Pre Season Ski Gear Preparation

Pre Season Ski Gear Preparation

As winter approaches you might be planning your pre season ski gear preparation for the coming season. If so, we hope our handy guide gives you some key things to think about.

The rules are simple. It is always better to ensure your ski gear is season ready rather than being that unlucky member of a team who has a problem mid way through a ski tour or who has to waste half a day of resort time to head to the local ski shop for repairs. Here is our pre season checklist to help your prep.

Skis

  • Part of your pre season ski gear preparation should be to give your skis a good inspection. This gives you time to get any dinks or edge damage sorted. Examine top sheet and sidewalls for delaminations.
  • You should also check your bindings and the binding to ski attachment. Check the screws are secure and carefully inspect for cracks in any part of the binding. We are pretty fastidious about this and use a magnifying glass in good light to ensure we’ve not missed anything. 
  • Make sure any edge rust is sorted with a fine edge file. 
  • Hopefully at the end of last season you coated up your ski bases and edges with a good layer of wax. Before your trip be sure to get the bases ready by scraping off the excess wax from the edges and bases and then polish up the bases. You’ll appreciate the effort once you hit the snow.
  • There has been guidance for years that winding the binding din setting to minimum helps to ensure the springs aren’t left compressed and lose their recoil.  For some this is now seen as a less relevant technique with modern bindings. Others argue for going with about half way.  You make the choice on this. Between you and me we go for half way. Before skiing you obviously need to reset the din settings otherwise you’ll be out of your bindings in no time! 
  • Always store skis vertically and in a dry and temperate place. This helps to avoid edge rust and prevents the potential for damp getting into the wood core. We also store skis without the edges touching (to help prevent rusting) and out of ski bags. Stacked at the back of a wardrobe works well. If you’ve done that then it is easy to bag them up ready for action just before you leave for the slopes.
  • You may be a budding ski technician and do it yourself. If not, be sure to get booked into your local ski workshop in good time. They are always busy as the season approaches.

Boots

  • Modern ski boots are pretty low maintenance but do check boot shells for damage, check for loose/damaged buckles and clasps and any other problems that might need addressing.
  • Check any screws and rivets are secure.
  • We like to add a thin layer of waterproof marine grease to the walk/ski mechanism to ensure a smooth action.
  • Ensure any pivot points are functioning smoothly.

Poles

  • Often overlooked, but ensure your pre season ski gear preparation includes giving your poles a once over to identify any damage.  Poles take quite a pounding and it has got to better to find and sort any problems rather than have a catastrophic failure mid ski trip.
  • Baskets should be inspected to ensure they are secure and have no damage. 
  • If you have adjustable poles with separate sections we always prefer to store them separately to ensure there is no trapped moisture. To prep them for the new season we just give the sections a spray with a moisture displacing/lubricating spray and they are good to go. If you didn’t separate the sections before storage then do take the time to pull them apart and make sure they haven’t corroded together in the off season.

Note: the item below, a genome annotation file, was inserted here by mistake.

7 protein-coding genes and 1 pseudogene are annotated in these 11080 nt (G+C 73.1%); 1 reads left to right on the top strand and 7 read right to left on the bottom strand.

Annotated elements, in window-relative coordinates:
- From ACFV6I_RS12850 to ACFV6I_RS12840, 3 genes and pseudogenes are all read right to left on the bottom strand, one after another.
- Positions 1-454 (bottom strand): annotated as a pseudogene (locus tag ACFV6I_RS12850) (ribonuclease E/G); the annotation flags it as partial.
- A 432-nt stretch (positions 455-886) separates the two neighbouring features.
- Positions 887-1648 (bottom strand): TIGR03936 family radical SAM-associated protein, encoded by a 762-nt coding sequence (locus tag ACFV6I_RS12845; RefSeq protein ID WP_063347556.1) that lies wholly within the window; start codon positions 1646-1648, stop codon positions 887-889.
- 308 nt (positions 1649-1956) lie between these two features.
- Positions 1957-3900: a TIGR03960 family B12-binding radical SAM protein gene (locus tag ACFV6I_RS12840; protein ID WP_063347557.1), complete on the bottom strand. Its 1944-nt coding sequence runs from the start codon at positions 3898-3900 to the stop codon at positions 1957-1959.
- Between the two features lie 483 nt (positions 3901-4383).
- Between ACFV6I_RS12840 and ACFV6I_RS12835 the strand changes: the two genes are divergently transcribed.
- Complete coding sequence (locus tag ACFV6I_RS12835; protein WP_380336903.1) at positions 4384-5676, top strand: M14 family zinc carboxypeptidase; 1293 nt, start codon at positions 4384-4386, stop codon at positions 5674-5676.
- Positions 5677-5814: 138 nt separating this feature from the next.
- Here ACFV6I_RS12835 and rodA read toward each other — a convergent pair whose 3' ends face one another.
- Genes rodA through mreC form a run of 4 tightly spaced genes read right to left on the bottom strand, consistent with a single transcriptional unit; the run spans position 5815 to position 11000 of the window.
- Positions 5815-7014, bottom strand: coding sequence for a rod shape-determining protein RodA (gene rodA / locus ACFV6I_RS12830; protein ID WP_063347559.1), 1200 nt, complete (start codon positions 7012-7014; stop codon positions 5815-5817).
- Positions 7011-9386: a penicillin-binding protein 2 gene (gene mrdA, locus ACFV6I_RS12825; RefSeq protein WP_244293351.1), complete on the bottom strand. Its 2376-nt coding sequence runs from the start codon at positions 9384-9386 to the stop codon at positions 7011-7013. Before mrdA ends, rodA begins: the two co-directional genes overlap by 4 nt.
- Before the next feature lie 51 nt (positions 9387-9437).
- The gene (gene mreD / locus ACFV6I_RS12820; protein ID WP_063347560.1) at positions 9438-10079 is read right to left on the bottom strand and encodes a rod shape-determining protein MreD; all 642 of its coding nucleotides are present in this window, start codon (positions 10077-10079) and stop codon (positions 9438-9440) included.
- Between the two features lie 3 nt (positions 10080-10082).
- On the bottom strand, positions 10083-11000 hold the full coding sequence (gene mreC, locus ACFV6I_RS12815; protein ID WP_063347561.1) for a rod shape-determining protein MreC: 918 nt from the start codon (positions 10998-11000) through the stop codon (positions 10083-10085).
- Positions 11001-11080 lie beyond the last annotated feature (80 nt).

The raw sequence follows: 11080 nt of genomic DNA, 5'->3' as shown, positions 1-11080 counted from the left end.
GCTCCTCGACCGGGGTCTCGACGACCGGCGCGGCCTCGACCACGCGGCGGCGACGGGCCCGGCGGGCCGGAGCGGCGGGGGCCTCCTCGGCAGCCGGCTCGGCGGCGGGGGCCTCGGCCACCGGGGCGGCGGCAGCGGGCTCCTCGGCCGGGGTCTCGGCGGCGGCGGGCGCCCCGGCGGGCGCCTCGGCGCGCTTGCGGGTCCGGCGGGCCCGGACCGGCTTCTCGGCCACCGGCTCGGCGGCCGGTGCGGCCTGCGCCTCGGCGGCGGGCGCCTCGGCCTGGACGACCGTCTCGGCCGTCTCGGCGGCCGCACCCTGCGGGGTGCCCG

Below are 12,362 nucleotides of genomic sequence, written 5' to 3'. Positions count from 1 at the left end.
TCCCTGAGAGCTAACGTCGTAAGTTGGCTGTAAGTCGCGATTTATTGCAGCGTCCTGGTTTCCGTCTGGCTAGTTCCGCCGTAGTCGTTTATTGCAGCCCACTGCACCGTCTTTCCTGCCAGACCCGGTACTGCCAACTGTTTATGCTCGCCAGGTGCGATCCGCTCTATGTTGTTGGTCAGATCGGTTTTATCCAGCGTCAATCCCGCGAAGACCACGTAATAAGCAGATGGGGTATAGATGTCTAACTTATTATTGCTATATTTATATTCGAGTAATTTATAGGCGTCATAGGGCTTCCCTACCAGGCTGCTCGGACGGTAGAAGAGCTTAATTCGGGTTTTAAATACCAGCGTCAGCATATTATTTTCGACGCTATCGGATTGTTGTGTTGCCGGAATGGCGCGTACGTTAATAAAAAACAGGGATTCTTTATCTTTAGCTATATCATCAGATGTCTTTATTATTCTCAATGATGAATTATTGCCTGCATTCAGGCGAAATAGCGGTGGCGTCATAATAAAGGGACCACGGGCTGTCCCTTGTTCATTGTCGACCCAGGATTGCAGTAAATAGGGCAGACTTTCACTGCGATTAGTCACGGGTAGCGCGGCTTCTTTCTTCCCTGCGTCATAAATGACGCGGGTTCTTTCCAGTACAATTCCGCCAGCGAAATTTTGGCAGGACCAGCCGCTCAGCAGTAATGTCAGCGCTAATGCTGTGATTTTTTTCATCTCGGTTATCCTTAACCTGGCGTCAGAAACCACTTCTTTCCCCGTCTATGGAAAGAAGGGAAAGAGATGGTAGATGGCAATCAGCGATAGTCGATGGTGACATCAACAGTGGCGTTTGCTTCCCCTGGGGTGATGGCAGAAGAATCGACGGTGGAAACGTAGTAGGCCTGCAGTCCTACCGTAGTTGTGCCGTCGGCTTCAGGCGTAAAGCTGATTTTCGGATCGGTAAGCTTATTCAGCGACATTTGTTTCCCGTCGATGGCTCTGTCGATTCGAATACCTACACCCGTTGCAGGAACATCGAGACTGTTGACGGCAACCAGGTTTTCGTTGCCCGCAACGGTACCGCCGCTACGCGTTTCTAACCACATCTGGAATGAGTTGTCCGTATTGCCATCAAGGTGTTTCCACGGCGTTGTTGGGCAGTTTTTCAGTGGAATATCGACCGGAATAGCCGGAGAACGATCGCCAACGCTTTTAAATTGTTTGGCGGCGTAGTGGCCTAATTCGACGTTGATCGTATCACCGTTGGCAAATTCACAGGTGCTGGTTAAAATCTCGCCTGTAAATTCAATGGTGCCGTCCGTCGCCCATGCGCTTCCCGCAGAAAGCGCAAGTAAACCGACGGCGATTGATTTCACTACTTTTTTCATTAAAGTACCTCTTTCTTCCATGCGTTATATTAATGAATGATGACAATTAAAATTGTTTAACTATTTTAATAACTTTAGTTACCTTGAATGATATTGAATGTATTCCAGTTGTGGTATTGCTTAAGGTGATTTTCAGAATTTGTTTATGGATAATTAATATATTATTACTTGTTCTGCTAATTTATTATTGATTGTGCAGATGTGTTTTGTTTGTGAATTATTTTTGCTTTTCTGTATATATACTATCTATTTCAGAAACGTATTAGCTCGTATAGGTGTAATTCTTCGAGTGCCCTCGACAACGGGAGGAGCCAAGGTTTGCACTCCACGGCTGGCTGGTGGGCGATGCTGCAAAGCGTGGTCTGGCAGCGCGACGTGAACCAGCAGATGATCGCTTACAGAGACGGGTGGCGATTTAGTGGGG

Skins

  • Check skin glue for stickiness and balling. Sort out any glue issues.
  • Check the tip and tail attachment on skins. Ensure everything is in good condition and any fixings are secure. Be particularly careful to check for small tears that might grow larger quite quickly. It is especially important to check around any rivet or attachment points.

Clothing 

  • Fixing, cleaning and reproofing ski clothing before the start of the season always pays dividends. Our standard for technical shell layers is to wash them with Nikwax Tech Wash and then proof them with Nikwax TX Direct Wash In proofer. You can also use a specialist silicone lubricant on zippers if you want to tick every box.
  • Your base and mid layers will benefit from a specialist wash and proof treatment. Nikwax BaseWash and BaseFresh are our preferred choice. We really rate Nikwax products but also massively value their environmental credentials. We wrote about that in our Environmental Superheroes article. Please have a read of that here.
  • Rewaxing leather gloves is a perfect evening chore that will protect the leather and help prevent drying and cracking.     

Other stuff

  • Replace your transceiver (beacon) batteries and check the units are functioning correctly. You should also check whether any software updates have been released by the manufacturers and be sure they haven’t been subject to a manufacturer recall without you realising. It doesn’t happen often, but can happen. We also like to run a full series of search practices just to check the beacon is operating correctly and also to refresh our own skills.
  • Check your helmet for damage and be sure it is still within the manufacturers recommended lifespan. If not, replace it.
  • Follow any manufacturers advice for servicing of avalanche air bags.
  • Check your shovel and probe are in good condition and functioning properly.
  • Give goggles a clean and store carefully to prevent damage. Replace the lenses if needed.
  • Check other equipment. Do you have heated insoles, two way radios or any other items that will benefit from battery checks and a pre season test?
  • Look forward to getting on the slopes 🙂

We hope our pre season ski gear preparation guide sets you up perfectly for a fun and adventure filled season. We’ll see you there!